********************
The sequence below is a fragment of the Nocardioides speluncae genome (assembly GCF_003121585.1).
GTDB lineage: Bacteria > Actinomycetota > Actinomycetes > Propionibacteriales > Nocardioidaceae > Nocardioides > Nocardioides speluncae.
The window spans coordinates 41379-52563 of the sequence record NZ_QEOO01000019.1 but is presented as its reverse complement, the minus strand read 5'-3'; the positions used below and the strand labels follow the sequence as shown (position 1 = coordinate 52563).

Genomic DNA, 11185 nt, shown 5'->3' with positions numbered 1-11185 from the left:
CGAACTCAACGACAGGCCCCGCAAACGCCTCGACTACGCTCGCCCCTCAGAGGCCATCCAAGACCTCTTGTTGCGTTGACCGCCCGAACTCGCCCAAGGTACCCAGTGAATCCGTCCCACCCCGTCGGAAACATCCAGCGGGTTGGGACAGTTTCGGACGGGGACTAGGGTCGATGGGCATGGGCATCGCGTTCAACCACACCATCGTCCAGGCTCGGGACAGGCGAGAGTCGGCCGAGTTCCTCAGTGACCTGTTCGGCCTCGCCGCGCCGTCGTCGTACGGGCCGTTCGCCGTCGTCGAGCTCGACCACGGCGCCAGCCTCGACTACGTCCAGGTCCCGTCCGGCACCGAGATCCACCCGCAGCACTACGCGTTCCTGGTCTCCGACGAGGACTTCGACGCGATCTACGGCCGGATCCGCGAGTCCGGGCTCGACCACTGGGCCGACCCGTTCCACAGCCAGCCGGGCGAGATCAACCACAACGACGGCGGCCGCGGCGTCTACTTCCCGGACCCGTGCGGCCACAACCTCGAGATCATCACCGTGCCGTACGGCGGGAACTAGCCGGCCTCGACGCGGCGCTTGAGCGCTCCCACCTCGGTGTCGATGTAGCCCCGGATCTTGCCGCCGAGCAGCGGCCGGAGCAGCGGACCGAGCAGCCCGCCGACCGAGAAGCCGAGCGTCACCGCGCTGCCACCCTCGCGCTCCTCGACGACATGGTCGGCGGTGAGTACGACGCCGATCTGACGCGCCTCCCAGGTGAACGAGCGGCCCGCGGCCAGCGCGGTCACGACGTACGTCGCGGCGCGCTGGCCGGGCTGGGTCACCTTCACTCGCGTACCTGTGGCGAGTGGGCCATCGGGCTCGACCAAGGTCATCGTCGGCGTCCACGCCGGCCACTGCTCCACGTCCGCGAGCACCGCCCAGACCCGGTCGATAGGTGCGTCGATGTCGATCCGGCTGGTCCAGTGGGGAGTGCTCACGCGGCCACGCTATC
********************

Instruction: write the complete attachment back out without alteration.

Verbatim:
The sequence below is a fragment of the Nocardioides speluncae genome (assembly GCF_003121585.1).
GTDB lineage: Bacteria > Actinomycetota > Actinomycetes > Propionibacteriales > Nocardioidaceae > Nocardioides > Nocardioides speluncae.
The window spans coordinates 41379-52563 of the sequence record NZ_QEOO01000019.1 but is presented as its reverse complement, the minus strand read 5'-3'; the positions used below and the strand labels follow the sequence as shown (position 1 = coordinate 52563).

Genomic DNA, 11185 nt, shown 5'->3' with positions numbered 1-11185 from the left:
CGAACTCAACGACAGGCCCCGCAAACGCCTCGACTACGCTCGCCCCTCAGAGGCCATCCAAGACCTCTTGTTGCGTTGACCGCCCGAACTCGCCCAAGGTACCCAGTGAATCCGTCCCACCCCGTCGGAAACATCCAGCGGGTTGGGACAGTTTCGGACGGGGACTAGGGTCGATGGGCATGGGCATCGCGTTCAACCACACCATCGTCCAGGCTCGGGACAGGCGAGAGTCGGCCGAGTTCCTCAGTGACCTGTTCGGCCTCGCCGCGCCGTCGTCGTACGGGCCGTTCGCCGTCGTCGAGCTCGACCACGGCGCCAGCCTCGACTACGTCCAGGTCCCGTCCGGCACCGAGATCCACCCGCAGCACTACGCGTTCCTGGTCTCCGACGAGGACTTCGACGCGATCTACGGCCGGATCCGCGAGTCCGGGCTCGACCACTGGGCCGACCCGTTCCACAGCCAGCCGGGCGAGATCAACCACAACGACGGCGGCCGCGGCGTCTACTTCCCGGACCCGTGCGGCCACAACCTCGAGATCATCACCGTGCCGTACGGCGGGAACTAGCCGGCCTCGACGCGGCGCTTGAGCGCTCCCACCTCGGTGTCGATGTAGCCCCGGATCTTGCCGCCGAGCAGCGGCCGGAGCAGCGGACCGAGCAGCCCGCCGACCGAGAAGCCGAGCGTCACCGCGCTGCCACCCTCGCGCTCCTCGACGACATGGTCGGCGGTGAGTACGACGCCGATCTGACGCGCCTCCCAGGTGAACGAGCGGCCCGCGGCCAGCGCGGTCACGACGTACGTCGCGGCGCGCTGGCCGGGCTGGGTCACCTTCACTCGCGTACCTGTGGCGAGTGGGCCATCGGGCTCGACCAAGGTCATCGTCGGCGTCCACGCCGGCCACTGCTCCACGTCCGCGAGCACCGCCCAGACCCGGTCGATAGGTGCGTCGATGTCGATCCGGCTGGTCCAGTGGGGAGTGCTCACGCGGCCACGCTATC